Host Response to Sarisodera hydrophila Wouts and Sher, 1971


  • M. Mundo-Ocampo
  • J. G. Baldwin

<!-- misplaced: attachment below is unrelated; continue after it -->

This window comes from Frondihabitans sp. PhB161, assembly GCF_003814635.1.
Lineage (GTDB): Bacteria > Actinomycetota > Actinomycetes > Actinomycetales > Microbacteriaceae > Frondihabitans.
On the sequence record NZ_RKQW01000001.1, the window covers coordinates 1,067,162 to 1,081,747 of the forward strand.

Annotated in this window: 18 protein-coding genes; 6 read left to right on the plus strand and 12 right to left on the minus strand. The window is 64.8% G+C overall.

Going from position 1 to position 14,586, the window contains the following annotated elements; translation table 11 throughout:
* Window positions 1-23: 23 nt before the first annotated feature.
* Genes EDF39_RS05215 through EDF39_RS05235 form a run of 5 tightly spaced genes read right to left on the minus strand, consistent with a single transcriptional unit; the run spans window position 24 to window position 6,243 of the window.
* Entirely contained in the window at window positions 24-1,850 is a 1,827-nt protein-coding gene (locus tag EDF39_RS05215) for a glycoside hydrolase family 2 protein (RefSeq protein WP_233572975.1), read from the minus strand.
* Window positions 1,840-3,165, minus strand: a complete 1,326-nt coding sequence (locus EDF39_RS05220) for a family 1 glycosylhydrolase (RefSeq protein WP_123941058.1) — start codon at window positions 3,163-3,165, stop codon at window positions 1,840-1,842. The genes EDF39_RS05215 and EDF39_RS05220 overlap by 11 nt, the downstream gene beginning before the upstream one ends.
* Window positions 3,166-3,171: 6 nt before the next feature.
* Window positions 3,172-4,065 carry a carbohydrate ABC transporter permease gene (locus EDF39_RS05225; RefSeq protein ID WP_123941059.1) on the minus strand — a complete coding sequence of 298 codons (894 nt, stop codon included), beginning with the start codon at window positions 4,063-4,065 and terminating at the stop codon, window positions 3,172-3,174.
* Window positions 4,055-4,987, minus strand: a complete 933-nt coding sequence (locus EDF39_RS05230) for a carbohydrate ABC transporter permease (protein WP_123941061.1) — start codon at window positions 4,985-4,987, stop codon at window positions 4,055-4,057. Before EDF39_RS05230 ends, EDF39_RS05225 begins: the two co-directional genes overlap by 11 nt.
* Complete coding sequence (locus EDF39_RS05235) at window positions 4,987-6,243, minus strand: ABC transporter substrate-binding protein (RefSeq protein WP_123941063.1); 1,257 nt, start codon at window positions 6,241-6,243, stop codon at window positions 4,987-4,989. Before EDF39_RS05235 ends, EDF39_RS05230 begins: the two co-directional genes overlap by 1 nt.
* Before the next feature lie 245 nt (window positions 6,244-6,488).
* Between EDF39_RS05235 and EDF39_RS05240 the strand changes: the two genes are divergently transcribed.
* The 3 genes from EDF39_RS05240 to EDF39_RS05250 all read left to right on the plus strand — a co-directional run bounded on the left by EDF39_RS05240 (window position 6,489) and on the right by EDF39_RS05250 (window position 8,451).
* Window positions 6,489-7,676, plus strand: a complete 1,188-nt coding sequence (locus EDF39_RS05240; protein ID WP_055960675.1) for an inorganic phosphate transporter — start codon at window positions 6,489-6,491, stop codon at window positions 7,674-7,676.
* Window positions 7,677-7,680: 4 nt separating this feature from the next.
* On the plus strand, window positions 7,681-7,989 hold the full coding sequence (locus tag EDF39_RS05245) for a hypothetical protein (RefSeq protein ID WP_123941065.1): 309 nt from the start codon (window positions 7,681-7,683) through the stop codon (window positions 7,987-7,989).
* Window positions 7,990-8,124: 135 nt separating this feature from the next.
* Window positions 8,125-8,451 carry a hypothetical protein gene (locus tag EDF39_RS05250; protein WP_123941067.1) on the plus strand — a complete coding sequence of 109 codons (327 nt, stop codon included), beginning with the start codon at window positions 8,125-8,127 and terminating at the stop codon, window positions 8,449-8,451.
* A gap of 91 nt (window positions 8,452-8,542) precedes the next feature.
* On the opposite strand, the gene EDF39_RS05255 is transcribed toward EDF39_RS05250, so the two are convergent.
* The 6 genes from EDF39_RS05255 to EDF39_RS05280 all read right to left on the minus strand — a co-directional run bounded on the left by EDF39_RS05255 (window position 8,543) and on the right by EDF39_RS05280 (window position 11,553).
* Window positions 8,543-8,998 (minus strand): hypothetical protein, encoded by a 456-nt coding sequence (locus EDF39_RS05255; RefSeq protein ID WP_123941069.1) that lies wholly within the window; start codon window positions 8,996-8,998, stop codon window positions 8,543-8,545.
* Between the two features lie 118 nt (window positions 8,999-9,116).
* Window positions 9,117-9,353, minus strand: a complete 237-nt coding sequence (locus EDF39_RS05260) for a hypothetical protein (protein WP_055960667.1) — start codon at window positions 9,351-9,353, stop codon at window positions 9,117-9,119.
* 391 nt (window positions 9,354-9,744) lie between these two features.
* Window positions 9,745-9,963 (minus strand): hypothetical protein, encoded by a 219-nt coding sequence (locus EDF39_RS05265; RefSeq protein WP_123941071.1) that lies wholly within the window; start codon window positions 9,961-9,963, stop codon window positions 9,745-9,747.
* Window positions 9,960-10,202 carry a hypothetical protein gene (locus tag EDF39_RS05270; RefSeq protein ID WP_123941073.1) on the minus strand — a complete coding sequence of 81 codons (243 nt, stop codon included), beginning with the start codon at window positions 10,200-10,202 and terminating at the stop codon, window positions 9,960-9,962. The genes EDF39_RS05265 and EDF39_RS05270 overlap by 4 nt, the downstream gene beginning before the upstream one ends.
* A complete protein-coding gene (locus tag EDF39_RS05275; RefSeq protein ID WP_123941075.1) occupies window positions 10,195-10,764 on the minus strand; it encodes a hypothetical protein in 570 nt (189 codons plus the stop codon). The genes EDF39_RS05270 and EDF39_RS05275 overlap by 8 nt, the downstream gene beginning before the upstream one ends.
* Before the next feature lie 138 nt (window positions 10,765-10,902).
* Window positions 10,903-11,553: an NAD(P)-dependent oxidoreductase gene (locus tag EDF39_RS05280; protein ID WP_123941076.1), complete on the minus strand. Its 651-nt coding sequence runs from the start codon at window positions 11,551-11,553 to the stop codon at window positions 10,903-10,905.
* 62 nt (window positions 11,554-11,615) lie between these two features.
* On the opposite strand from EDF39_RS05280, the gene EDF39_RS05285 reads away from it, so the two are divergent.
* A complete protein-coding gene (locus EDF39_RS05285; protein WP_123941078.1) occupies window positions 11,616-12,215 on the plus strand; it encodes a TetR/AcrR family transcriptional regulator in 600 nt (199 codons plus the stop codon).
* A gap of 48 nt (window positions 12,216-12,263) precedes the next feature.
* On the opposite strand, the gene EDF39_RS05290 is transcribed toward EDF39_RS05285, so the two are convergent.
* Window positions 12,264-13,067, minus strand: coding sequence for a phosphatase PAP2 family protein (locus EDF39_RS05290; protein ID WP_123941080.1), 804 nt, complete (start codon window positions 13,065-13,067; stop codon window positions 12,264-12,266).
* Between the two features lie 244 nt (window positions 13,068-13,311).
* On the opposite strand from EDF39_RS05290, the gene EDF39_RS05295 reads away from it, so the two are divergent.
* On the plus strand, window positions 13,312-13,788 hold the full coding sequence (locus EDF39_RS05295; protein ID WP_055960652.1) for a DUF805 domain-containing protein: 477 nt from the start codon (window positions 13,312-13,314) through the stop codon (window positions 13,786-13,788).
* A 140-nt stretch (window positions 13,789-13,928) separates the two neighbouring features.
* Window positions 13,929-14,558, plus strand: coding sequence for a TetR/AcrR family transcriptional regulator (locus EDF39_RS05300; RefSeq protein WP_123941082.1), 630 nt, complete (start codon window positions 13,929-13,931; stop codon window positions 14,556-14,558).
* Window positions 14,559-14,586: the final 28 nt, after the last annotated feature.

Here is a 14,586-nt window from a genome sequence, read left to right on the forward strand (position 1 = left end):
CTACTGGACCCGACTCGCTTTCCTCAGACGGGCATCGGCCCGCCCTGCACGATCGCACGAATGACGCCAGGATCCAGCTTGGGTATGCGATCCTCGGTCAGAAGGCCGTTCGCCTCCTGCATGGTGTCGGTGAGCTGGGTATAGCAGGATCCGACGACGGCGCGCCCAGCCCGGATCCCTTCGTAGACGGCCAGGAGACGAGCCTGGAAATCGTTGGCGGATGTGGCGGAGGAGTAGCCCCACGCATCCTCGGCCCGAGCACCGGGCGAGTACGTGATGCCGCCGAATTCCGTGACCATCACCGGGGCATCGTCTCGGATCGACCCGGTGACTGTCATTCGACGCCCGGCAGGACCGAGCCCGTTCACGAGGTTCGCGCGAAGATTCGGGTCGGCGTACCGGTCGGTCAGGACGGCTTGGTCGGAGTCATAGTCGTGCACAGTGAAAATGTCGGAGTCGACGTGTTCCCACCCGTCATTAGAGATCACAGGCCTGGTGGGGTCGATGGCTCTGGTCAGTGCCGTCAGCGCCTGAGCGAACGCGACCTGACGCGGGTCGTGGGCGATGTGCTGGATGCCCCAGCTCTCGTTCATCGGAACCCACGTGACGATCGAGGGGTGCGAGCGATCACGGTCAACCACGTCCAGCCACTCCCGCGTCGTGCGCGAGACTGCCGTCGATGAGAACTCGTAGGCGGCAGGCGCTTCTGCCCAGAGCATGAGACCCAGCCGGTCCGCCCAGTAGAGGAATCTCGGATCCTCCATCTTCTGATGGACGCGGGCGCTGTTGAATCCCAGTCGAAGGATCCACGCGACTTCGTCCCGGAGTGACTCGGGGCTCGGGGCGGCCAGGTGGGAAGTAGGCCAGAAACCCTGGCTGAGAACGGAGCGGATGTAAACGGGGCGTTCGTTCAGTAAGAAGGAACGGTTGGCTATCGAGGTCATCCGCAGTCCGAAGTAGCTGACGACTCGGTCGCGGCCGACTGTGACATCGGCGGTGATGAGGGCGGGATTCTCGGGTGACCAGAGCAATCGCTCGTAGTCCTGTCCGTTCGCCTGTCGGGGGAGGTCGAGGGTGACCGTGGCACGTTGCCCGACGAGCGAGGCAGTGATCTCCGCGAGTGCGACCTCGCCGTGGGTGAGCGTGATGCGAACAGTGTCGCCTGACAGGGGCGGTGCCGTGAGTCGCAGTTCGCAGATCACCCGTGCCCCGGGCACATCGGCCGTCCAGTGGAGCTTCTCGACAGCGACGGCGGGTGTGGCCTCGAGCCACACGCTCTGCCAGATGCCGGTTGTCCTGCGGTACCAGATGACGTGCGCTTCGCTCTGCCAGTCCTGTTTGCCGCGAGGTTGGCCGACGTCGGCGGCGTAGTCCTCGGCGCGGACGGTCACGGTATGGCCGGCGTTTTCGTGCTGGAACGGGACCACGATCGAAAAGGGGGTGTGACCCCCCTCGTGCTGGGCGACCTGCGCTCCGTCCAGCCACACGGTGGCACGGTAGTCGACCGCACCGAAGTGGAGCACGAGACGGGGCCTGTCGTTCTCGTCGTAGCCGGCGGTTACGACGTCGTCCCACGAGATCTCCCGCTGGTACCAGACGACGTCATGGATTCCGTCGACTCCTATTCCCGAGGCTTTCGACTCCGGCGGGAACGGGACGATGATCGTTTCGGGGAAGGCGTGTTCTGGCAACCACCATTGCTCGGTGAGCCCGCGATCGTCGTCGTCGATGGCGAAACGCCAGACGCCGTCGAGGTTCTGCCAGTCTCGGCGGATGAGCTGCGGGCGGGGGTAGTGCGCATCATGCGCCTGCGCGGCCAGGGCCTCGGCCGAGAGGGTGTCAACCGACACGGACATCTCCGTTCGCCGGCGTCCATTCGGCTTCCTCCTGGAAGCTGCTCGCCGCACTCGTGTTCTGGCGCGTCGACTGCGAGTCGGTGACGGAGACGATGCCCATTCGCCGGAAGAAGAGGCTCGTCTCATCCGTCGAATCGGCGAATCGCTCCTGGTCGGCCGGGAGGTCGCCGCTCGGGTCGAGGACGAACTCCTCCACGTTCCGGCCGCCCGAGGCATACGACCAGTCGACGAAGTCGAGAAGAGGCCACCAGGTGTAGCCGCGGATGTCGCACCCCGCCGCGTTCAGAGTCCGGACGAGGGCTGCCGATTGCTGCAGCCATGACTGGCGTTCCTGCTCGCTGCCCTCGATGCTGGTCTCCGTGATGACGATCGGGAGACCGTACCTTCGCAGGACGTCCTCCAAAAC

The histopathology of two populations of Sarisodera hydrophila Wouts and Sher, 1971 was examined on Salix lasiolepis Benth. (willow), Populus fremontii Wats. (cottonwood), and Lyonothamnus floribundus Gray (ironwood) using light microscopy as well as scanning and transmission electron microscopy. Sarisodera hydrophila induces formation of a single uninucleate hypertrophied cell (giant cell) which varies only slightly among the three hosts. The giant cell is enclosed by the root stele and contacts phloem, vascular cambium, and xylem. The single hypertrophied nucleus of the giant cell is ameboid or lobulate in shape, generally with a single nucleolus. The cell is characterized by a wall which is separated into two distinct regions about 2 [mu]m and 13 [mu]m thick; the thicker region occurs adjacent to the nematode head. Cell wall ingrowths, such as those associated with host responses to certain other plant-parasitic nematodes, were not observed in giant cells induced by S. hydrophila. However, a high frequency of pit fields with plasmodesmata occurred in the thinner portion of the cell wall which is adjacent to vascular elements. Roots of the three hosts simultaneously infected with S. hydrophila and Meloidogyne sp. resulted in adjacent responses characteristic of each nematode, supporting the view that the specific type of host response is a function of the nematode rather than the host. The varying expressions of host responses among Heteroderoidea may be useful in testing congruency with existing interpretations of phylogeny. Key words: Heteroderoidea, histopathology, syncytium, uninucleate giant cell.